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Knowsley Council rethinks parks sell off proposals

Court Hey Park Image copyright Google
Image caption The cabinet will reconsider the decision early next year

A council's proposal to sell 10% of its parks has been put on hold after councillors were told to look closely at the implications for its workforce.

Knowsley Council in Merseyside said the sale of 17 parks would protect the rest from government cuts "forever".

But, its scrutiny committee returned the plan to cabinet for a review the scheme's financial security and ensure there was full public consultation.

The Green Party had criticised the plan as having been "pushed through".

The Labour-run council said it cannot afford £1.3m annual maintenance costs of its parks when funding for green spaces ends in March 2019.

'Huge gambles'

After unanimously approving recommendations by the Knowsley Parks and Green Spaces Review Board in November, the authority said it would invest £40m from the sale of land over the next 15 years in a charitable trust to run the borough's remaining 144 parks.

Council leader Andy Moorhead said the sale would "safeguard" its parks for future generations.

However, the decision was called-in by Labour councillor Sean Donnelly.

The authority said in a statement after Tuesday's meeting: "Following in-depth consideration, the scrutiny committee have unanimously decided to refer the decision back to cabinet for reconsideration.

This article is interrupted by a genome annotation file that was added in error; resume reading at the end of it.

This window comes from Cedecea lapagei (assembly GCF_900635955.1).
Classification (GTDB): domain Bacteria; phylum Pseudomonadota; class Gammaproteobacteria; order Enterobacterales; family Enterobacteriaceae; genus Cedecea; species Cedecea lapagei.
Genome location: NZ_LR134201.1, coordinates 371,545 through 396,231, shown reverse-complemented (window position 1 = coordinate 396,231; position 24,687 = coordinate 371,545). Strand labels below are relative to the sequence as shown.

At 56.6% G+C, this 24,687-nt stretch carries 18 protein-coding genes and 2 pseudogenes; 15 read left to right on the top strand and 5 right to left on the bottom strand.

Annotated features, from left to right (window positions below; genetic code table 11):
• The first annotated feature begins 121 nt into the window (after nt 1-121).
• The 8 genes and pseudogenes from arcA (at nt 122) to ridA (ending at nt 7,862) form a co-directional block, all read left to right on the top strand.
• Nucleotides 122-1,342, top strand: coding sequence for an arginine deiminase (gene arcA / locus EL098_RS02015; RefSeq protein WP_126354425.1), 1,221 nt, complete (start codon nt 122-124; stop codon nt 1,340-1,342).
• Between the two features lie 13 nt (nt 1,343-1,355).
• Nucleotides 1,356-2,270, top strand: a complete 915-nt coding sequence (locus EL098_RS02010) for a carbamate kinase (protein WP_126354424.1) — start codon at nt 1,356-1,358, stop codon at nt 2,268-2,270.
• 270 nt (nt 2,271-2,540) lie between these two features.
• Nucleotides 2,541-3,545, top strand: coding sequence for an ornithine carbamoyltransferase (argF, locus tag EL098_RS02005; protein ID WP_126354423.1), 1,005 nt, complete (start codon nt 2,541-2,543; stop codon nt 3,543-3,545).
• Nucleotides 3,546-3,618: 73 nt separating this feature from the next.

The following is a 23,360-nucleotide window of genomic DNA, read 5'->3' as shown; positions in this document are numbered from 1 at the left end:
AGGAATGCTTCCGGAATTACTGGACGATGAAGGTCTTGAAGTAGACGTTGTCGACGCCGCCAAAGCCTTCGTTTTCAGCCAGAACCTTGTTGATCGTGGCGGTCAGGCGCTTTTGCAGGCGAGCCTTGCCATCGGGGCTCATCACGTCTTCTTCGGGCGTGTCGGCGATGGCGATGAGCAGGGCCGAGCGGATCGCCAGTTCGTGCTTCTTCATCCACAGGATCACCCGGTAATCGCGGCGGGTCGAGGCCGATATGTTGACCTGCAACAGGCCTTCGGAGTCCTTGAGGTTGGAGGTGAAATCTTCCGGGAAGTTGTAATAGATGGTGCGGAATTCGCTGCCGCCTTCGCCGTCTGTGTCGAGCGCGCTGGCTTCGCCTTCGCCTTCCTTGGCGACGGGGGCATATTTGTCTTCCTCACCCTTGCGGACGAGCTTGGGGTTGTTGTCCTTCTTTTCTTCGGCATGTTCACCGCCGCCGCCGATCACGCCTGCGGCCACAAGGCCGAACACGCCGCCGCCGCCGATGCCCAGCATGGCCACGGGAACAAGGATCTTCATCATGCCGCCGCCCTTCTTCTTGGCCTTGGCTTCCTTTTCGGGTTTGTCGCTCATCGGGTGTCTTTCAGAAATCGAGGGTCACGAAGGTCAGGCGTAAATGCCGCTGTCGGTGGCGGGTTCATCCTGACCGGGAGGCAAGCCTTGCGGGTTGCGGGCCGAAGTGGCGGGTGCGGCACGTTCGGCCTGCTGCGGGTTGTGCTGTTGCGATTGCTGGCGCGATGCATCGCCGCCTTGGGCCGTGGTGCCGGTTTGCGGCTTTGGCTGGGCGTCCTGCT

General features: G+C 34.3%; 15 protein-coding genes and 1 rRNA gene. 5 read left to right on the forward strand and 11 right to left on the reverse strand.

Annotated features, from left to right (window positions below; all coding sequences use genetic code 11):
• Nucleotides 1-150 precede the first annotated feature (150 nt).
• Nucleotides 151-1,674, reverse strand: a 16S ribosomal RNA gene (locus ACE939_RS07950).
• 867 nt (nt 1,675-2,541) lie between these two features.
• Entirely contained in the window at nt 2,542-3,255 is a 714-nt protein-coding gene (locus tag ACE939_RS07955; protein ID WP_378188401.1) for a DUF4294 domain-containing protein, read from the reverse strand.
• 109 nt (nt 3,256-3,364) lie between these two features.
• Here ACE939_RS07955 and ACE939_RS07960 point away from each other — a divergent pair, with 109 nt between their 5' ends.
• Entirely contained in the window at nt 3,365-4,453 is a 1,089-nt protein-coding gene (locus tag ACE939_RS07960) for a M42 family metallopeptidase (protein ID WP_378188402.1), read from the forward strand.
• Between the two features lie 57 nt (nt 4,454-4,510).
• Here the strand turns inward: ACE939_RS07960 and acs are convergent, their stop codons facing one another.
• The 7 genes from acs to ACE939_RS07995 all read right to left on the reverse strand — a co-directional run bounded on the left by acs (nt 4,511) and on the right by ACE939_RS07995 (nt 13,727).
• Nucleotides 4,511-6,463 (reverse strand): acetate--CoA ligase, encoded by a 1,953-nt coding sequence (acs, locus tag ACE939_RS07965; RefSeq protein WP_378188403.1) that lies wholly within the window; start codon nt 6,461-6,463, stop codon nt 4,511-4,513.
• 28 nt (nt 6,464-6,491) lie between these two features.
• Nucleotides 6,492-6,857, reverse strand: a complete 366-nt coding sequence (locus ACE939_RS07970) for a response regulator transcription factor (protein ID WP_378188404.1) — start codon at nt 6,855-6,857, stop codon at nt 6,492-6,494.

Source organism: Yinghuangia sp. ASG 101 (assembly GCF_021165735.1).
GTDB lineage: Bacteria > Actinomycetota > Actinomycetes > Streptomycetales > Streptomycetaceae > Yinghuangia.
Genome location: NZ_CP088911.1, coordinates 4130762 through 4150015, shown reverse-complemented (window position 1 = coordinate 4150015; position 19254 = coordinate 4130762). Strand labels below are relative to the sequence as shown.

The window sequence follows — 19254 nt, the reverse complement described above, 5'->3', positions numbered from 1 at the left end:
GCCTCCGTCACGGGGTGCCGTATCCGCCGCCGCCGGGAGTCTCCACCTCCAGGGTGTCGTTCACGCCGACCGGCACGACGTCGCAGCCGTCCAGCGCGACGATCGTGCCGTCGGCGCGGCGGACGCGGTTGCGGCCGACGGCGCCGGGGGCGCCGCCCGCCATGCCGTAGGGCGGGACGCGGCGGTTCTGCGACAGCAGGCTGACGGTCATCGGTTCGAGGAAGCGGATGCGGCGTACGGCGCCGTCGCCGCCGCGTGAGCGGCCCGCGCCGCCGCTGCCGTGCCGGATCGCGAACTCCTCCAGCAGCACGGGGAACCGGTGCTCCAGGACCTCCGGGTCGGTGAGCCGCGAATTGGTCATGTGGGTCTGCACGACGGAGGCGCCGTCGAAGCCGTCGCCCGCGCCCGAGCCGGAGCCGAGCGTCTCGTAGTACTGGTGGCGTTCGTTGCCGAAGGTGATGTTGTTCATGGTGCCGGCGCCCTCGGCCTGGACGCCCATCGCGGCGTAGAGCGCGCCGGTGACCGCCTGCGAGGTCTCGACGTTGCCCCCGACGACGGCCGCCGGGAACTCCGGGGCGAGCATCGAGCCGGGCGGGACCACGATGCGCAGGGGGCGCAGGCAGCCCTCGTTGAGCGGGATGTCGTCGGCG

"Members of the cabinet can consider all details before making a final decision."

Green Party councillor Kai Taylor said the cabinet was criticised for having no business plan, lack of consultation and for pushing through the project despite uncertainties about the future for the staff employed by the authority.

He said: "Andy Moorhead should rethink these proposals... he should not take such huge gambles with our parks."

The cabinet will now reconsider the decision early next year.

Analysis

Claire Hamilton, BBC Radio Merseyside political reporter

It's rare in Knowsley to see Labour councillors publicly holding their own administration to account, but that's what happened in this scrutiny committee.

It's clear ward councillors understand and sympathise with the council's financial predicament and possibly support the parks sell-off in principle.

But, they are angry they weren't consulted about the list of parks that could be sold.

This is when politics gets real for many ordinary people who realise that the green space at the end of the road may get sold for housing.

Those people will be contacting their local councillors, maybe for the first time, which in turn will pressure those elected members and force them to challenge the decision their leaders have made.

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